Dogs

Does a raw food diet help dog skin allergies?

Dr Scott Miller

Have raw food adverts for dogs been catching your eye recently? The diet promises lots of health benefits for your pooch, including helping with skin allergies. But how true are these claims? Dr Scott Miller is here to debunk the mysteries of this increasingly popular canine diet.

 

 

A picture of a Retriever sniffing a bowl of raw dog food

What is a dog raw food diet?

A raw food diet (or raw feeding) is exactly as it sounds. Instead of cooked or processed foods, you give your dog raw ingredients for their meals and treats.

A raw food diet for dogs could include a mix of:

  • Fresh fruit
  • Fresh veggies
  • Whole/ground bones
  • Animal muscle meat
  • Animal organs
  • Raw eggs

Many dog (and cat) owners who raw feed think it’s the more natural and healthy choice, mirroring what dogs would eat in the wild.

 

> What are the suggested benefits of a dog raw food diet?

Companies like Raw Dog Food Cornwall claim raw food diets help your pet by:

  • Helping skin allergies
  • Giving them a healthier or shinier coat
  • Improving the quality of their stool

Some companies argue that cooked commercial pet foods are too processed, not giving enough or the right kind of nutrition. Others even say that these processed meals could even cause your pet chronic health issues.

 

A picture of two Labradors eating a plate of raw dog food outside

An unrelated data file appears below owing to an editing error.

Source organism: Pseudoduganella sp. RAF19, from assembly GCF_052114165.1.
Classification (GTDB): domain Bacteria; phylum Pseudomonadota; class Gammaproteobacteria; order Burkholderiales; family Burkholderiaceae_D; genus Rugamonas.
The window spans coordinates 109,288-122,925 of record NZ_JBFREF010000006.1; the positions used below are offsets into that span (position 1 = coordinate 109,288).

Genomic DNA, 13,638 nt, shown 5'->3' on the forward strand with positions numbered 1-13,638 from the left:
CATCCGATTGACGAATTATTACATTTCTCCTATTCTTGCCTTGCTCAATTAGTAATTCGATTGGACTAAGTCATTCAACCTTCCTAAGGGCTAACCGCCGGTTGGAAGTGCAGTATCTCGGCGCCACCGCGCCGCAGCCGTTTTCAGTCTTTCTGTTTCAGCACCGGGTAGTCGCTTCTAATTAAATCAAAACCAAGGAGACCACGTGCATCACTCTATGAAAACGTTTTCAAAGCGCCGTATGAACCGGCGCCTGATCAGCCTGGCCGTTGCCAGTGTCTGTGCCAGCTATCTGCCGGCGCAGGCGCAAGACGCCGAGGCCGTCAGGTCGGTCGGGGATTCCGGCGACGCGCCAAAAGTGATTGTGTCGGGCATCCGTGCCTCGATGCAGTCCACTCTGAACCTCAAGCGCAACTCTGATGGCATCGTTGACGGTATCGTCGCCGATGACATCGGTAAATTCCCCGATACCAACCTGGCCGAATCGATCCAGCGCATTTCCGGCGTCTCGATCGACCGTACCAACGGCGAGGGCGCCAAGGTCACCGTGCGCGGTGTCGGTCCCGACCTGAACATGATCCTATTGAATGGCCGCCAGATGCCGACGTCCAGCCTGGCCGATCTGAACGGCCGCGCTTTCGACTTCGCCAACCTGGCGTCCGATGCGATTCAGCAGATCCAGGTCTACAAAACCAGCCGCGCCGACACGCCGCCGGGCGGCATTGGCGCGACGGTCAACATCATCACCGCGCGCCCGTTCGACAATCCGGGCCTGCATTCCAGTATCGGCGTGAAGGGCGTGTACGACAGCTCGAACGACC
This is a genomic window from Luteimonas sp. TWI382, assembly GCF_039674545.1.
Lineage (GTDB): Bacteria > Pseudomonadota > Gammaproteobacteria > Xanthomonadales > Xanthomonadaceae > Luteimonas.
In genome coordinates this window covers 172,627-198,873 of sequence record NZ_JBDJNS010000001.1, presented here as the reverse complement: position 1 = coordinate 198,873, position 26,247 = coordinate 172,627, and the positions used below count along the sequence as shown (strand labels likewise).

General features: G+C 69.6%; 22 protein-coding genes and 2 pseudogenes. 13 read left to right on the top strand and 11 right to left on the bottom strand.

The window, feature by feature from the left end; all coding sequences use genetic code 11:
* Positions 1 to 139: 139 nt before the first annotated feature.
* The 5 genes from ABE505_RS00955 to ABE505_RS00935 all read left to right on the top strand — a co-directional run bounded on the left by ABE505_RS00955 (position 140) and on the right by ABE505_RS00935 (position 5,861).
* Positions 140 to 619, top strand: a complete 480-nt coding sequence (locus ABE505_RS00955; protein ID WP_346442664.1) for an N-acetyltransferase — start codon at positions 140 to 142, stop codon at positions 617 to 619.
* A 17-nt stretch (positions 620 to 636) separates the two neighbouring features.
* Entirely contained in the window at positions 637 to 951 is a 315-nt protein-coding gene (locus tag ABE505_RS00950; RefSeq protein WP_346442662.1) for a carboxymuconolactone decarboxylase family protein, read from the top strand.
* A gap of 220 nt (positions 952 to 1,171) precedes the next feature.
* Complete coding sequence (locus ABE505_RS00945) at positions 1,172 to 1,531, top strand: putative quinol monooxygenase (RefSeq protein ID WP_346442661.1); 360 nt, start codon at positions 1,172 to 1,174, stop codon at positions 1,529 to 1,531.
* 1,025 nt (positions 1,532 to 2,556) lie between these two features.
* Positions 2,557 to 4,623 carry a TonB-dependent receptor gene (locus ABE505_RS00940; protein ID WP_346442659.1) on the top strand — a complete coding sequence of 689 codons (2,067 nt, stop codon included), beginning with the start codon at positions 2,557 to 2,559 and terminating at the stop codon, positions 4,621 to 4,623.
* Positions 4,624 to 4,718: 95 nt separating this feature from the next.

What’s the scientific research behind dog raw food diets?

The University of Helsinki published a study in 2021 on how a puppy’s diet affected skin allergy symptoms in adult life. The study gave dog owners an online feeding survey about their puppies’ diets from two to six months of age.

The study found:

  • Puppies with a diet of least 20% raw food saw a large drop in allergy and atrophy related skin symptoms as adults.
  • Puppies who had no raw food at all saw a big lift in these skin conditions as they got older.
  • Puppies with a diet of 20% processed commercial foods (like canned or sausage packed) also saw a big increase in these skin symptoms in adulthood.
  • A suggested link between more fresh food (plus less processed food/sweet fruits) and a lower risk of skin allergies and conditions.
  • More studies are needed to look at how other foods and oils could affect skin conditions in dogs.

What’s important to remember is these findings only suggest – rather than prove – a dog raw food diet could be positive for your pooch. It’s really down to individual experiences than widely-proven results.

This is only one review with a relatively low number of case studies, meaning it’s hard to be guided by the findings. There’s also not a lot of other published research articles out there on raw feeding.

 

A picture of a Fox Terrier eating out of a metal bowl in the garden

Does a raw diet help dogs with skin allergies?

So, could a raw diet really help to relieve your dog’s skin allergies? It depends. If your dog is having skin problems, the safest option is to speak to your vet before switching to raw feeding.

While some pooches could see their skin improve by eating raw food, swapping to this type of diet could lead to other health problems.